How to Hire a Manager, Publicist, Distribution Company, etc.
When I do Google searches for different people in the music industry, I’m often amazed at how there are out there. Even just going through Sonicbids as an artist, you’re probably wondering who all of these people are and if they can really help you get to the next level of your career. It’s easy to caught up in the excitement of promises or the world of possibility but then get slapped back into reality when you look at the costs and if it really is worth the price.
Remember, think of your music as a business. You’re putting a lot of time, money, and energy into it so you’ll want a practical approach to see if the decision to hire someone is worth the return on investment. Here are some tips to separate the chaff from the wheat.
If you’re not sure who to hire the industry, read the first part of the article here.
- Look at their current clients: Who are they representing now? Does the genre/market fit with what you are doing? Are they able to help you break into a new audience? What kinds of results are they getting for the people that they’re currently working with? Do a little homework. For example, if you’re looking at a PR firm or publicist, look at some of their artists. Do a quick Google search on their name and see what kind of publicity comes up – is it impressive? How many/what are the quality of media sources covering them?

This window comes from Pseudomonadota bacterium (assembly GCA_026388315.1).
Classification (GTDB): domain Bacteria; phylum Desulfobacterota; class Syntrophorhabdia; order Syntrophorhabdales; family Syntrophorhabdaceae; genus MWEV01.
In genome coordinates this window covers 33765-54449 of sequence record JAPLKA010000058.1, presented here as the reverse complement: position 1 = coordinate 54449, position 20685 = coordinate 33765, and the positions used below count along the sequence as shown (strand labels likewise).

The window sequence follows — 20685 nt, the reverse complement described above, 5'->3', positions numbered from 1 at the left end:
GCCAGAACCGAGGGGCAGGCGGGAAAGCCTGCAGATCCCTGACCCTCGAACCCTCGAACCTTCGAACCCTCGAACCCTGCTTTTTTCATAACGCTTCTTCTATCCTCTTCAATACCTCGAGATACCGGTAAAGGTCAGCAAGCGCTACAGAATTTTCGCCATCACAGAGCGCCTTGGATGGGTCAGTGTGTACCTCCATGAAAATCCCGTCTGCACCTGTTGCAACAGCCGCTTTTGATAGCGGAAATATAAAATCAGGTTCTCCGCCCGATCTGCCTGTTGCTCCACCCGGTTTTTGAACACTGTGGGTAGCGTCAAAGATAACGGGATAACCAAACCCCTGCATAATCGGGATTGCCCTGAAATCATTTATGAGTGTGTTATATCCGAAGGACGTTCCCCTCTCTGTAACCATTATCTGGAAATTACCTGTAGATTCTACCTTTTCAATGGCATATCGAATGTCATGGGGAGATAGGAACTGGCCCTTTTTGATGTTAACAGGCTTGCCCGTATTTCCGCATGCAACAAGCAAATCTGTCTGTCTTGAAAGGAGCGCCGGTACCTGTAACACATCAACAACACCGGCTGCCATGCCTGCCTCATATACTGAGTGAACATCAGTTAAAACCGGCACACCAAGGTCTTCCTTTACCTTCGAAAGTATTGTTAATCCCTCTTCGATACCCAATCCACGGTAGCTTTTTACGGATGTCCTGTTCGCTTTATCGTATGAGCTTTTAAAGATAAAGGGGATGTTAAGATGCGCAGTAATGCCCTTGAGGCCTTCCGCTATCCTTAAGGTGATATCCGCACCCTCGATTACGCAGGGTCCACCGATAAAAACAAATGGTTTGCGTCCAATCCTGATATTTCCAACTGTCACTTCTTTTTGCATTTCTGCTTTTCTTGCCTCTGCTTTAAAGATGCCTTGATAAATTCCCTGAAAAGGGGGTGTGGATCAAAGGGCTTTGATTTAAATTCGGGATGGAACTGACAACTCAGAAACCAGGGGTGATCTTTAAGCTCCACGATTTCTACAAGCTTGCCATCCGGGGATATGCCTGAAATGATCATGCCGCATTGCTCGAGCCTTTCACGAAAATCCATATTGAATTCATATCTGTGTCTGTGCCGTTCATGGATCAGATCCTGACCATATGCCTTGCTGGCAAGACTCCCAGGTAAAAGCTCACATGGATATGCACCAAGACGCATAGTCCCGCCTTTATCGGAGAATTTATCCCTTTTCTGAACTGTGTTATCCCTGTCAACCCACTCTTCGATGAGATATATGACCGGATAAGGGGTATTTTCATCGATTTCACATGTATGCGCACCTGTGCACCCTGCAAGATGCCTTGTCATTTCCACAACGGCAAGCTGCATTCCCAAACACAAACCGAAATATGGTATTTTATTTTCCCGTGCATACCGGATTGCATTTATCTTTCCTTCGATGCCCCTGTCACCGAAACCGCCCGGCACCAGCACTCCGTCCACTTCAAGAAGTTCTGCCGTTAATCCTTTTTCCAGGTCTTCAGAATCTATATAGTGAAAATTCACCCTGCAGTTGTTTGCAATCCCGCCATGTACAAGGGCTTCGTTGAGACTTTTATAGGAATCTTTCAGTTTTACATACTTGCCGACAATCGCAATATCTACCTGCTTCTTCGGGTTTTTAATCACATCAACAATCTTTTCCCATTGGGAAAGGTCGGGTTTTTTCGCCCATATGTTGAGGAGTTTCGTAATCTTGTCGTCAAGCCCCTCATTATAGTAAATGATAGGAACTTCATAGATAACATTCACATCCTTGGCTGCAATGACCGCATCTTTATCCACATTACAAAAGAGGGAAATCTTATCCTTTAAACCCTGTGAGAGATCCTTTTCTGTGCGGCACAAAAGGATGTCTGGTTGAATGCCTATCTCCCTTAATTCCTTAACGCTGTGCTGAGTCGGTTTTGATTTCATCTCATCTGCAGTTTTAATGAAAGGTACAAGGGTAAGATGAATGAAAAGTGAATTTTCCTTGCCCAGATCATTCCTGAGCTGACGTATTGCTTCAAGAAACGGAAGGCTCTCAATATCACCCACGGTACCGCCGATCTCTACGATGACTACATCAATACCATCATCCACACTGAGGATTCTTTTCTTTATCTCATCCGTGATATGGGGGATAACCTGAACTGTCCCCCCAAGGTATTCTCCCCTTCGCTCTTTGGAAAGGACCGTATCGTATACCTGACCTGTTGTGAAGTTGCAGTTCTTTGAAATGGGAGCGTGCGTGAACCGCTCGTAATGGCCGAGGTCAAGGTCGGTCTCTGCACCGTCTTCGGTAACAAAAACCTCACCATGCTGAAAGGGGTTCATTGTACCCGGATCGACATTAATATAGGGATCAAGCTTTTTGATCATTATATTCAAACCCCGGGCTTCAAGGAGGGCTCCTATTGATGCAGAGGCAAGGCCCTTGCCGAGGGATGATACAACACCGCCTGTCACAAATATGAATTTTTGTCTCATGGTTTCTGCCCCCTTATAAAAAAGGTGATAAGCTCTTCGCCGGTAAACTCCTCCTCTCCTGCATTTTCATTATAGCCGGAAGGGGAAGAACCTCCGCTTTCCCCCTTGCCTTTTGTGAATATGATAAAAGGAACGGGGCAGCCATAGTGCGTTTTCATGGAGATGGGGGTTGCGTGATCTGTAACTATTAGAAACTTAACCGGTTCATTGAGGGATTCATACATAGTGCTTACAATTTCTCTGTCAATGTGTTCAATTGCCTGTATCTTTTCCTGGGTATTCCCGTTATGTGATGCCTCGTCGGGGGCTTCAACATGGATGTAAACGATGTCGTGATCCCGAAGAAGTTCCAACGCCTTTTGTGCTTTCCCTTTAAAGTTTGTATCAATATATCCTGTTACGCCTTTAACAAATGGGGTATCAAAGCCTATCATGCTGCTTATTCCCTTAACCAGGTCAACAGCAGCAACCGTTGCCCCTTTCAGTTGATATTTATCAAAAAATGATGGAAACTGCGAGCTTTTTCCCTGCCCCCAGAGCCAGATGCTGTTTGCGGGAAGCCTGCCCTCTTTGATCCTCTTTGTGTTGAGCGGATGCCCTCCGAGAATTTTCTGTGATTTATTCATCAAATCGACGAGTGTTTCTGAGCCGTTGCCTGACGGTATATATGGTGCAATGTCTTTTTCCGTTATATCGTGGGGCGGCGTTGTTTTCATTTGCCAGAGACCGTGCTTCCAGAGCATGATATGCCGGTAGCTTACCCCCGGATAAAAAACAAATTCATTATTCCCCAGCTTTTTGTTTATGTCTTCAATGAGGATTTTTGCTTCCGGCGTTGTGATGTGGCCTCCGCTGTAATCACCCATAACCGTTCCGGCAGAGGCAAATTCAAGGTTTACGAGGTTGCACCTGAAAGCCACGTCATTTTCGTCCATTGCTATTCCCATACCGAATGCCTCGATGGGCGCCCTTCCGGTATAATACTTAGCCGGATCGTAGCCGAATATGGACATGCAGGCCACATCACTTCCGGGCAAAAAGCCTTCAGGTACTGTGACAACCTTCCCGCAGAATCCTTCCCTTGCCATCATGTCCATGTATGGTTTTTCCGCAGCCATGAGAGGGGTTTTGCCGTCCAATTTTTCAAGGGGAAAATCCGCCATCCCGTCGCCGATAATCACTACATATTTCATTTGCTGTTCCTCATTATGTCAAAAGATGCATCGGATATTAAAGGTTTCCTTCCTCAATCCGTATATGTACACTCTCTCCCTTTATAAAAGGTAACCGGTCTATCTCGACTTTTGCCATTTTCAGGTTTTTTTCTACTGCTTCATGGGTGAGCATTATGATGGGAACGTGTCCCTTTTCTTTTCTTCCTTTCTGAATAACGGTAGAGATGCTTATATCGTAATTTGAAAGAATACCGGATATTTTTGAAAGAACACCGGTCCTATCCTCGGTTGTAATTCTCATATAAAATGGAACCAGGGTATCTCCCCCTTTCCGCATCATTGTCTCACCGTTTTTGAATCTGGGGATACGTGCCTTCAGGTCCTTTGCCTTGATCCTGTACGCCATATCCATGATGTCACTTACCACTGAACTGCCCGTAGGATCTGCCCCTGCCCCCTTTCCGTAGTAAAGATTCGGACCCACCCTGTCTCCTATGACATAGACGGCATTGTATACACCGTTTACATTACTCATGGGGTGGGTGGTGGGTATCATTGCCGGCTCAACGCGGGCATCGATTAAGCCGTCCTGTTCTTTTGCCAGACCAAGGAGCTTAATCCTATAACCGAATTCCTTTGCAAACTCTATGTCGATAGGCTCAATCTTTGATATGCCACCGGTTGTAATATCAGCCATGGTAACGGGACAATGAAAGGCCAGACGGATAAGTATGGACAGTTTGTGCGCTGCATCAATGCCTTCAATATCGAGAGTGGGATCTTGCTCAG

- Look at their history: How long have they been in the industry? How long have they been working with artists? What are some of their proudest achievements? How long does the typical artist stay with them voluntarily?
- Look at the results: In addition to researching their artists, do a quick Google search on the company. Whenever a person approached me about some promise for my music, it’s the first thing that I do. You’ll be amazed how many people don’t even when many companies have scam reports on them.
- Don’t be afraid to ask questions: If you’re unsure about spending the company to bring someone on board, ask them more about their services, what they can deliver, or how much investment that you have to put in first.
- Ask your friends: If you know other artists who work the company, ask them for their honest opinion on what it’s been like, how long they’ve been on board, etc.
Remember, this is your career. There are plenty of people who can work with you, you just need to find the right ones. Take a little time to do some research and you’ll be glad you did!